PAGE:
In other words, we take the one with smaller magnitude between \({\widehat{{\varvec{\Omega }}}}_{k,l}\) and \({\widehat{{\varvec{\Omega }}}}_{l,k}\). The resulting estimate \({\widehat{{\varvec{\Omega }}}}_s\) is symmetric and, more importantly, positive definite with high probability. By assuming that the covariates have exponential type tails and \(\lambda _{1n} = C_1\sqrt{\log p/n}\) for some generic constant \(C_1\), [25] show that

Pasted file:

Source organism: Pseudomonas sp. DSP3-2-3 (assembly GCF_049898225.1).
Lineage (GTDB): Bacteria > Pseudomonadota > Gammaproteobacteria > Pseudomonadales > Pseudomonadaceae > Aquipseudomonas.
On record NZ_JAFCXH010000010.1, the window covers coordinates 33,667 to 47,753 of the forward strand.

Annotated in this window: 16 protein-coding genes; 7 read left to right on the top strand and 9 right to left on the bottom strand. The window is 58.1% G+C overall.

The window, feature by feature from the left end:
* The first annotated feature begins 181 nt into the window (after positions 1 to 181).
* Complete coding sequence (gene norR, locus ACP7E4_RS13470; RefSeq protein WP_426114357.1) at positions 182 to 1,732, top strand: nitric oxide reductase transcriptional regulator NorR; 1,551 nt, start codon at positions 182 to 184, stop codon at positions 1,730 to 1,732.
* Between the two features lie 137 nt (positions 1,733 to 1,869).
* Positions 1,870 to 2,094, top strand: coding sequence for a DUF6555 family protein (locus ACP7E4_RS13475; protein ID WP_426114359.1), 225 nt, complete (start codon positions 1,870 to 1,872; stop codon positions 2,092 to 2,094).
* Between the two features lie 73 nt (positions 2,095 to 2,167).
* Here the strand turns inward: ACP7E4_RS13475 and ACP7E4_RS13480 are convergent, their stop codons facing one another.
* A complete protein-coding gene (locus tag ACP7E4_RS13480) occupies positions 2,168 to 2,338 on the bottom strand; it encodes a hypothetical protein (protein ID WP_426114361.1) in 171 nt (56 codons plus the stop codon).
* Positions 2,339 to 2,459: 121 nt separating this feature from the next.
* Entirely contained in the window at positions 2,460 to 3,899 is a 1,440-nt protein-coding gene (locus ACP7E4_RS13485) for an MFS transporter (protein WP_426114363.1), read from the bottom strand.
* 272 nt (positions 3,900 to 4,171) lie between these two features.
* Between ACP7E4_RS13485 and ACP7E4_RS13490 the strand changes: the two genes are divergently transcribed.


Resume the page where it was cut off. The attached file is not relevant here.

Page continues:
$$\begin{aligned} \Vert {\widehat{{\varvec{\Omega }}}} - {\varvec{\Omega }}\Vert _\infty = O_p(M^2 s_1 \sqrt{\log p /n}), \end{aligned}$$

holds uniformly for

$$\begin{aligned} {\varvec{\Omega }}\in \left\{ {\varvec{\Omega }}: {\varvec{\Omega }}> 0, \Vert {\varvec{\Omega }}\Vert _1 \le M \text{ and } \max _{1 \le k \le p} \sum _{l=1}^p |{\varvec{\Omega }}_{k,l}|^q \le s_1 \right\} . \end{aligned}$$

for \(0 \le q < 1\). Note that the special case of \(q=0\) is a class of \(s_1\)-sparse matrices.

Given an estimate \({\widehat{{\varvec{\Sigma }}}}^{-1}\), we implement the optimization problem in (4) using the CVX, an efficient MATLAB package for specifying and solving convex optimization problems [26, 27].

Selection of the tuning parameter